Rachel Maddow did an hour long special called Hubris: Selling the Iraq War that is exactly the kind of investigative journalism that the cable news networks should be doing more often. I was glad that she began with the Tonkin resolution, which was the lie on which the Vietnam war was based. The war in Iraq was started on no less audacious a set of lies. You can watch the whole thing here.
The recurring theme is the Bush administration repeatedly declaring that they had evidence that the intelligence services either disputed or explicitly rejected. Dick Cheney, Condoleeza Rice and George W. Bush himself went on television over and over again and said that they had convincing evidence either of a link between Saddam Hussein and Al Qaeda or of his possession of WMDs and an active program to develop chemical, biological or nuclear weapons. In each and every case, that evidence was either highly disputed or already known to be false and unreliable.
For example, you remember all the hullabaloo over an alleged meeting between Mohammad Atta and a high-ranking Iraqi intelligence official in Czechoslovakia before 9/11? The intelligence community knew it was nonsense and told the administration that the man in the pictures was clearly not Atta. They used it anyway. Remember those famous aluminum tubes that they claimed Iraq was buying for centrifuges to enrich uranium for nuclear weapons? The Department of Energy had shown that they could not be used for that purpose a full year before the administration made their claim. And who can forget the alleged agreement to purchase yellowcake uranium from Africa? All nonsense. The CIA knew that, knew that the documents were forged and that the uranium mines there were controlled by the French, which was not about to sell yellowcake to Iraq. The Bush administration used it anyway.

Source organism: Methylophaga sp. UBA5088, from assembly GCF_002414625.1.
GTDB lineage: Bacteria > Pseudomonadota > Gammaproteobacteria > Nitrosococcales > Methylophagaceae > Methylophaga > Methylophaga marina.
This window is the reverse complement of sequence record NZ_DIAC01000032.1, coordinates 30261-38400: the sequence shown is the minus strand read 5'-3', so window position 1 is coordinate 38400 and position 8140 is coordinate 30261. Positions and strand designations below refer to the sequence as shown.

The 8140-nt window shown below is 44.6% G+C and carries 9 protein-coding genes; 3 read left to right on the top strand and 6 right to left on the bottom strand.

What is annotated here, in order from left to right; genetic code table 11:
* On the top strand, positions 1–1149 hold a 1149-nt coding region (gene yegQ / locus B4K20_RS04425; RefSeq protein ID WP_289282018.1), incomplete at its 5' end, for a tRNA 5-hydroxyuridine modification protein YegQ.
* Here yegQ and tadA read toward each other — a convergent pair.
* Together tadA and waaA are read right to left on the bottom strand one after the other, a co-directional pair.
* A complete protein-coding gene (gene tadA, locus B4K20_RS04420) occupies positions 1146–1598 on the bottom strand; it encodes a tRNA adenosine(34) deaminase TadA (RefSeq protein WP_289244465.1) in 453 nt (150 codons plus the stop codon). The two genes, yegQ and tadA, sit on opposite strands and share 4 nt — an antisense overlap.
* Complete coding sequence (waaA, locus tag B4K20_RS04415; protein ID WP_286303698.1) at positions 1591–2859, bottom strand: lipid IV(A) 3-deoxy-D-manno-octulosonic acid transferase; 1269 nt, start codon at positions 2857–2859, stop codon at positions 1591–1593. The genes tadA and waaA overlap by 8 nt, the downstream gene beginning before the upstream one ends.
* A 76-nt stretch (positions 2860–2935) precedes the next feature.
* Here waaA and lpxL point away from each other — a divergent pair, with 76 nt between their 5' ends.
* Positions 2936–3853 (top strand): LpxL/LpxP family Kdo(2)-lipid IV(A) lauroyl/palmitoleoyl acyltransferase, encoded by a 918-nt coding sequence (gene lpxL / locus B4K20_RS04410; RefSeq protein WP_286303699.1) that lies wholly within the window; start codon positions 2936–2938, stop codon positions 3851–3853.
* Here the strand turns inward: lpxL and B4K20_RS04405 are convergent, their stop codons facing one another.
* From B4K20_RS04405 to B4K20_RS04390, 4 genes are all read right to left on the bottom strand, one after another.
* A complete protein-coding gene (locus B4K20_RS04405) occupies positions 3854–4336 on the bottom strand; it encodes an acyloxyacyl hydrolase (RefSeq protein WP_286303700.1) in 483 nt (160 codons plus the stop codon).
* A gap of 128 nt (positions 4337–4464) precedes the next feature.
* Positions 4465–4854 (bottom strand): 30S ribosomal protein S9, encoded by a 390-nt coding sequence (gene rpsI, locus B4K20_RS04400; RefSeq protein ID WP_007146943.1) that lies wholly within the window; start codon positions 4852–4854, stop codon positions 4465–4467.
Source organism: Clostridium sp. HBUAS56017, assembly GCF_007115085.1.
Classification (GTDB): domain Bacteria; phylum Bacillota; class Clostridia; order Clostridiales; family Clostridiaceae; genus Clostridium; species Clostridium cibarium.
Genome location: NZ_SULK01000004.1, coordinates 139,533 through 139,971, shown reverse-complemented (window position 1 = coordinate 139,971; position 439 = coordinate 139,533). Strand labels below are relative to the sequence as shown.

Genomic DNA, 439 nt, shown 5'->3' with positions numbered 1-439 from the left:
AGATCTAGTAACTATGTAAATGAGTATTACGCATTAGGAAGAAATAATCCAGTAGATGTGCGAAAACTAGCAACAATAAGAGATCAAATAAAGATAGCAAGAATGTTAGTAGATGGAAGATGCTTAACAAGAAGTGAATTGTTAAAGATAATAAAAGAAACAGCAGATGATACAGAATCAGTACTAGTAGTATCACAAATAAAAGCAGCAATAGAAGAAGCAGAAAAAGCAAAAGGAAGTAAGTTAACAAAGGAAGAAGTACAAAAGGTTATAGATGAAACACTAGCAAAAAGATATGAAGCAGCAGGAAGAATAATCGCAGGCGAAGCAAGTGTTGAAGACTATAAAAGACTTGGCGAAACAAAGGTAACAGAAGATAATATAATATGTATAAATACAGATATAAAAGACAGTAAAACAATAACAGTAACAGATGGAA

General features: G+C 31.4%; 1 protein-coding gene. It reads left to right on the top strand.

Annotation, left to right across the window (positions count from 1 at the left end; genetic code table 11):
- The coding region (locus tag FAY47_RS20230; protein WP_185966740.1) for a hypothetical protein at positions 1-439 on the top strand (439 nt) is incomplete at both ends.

The Iraq war was sold on the basis of a lie. No, of a whole bushel full of lies.
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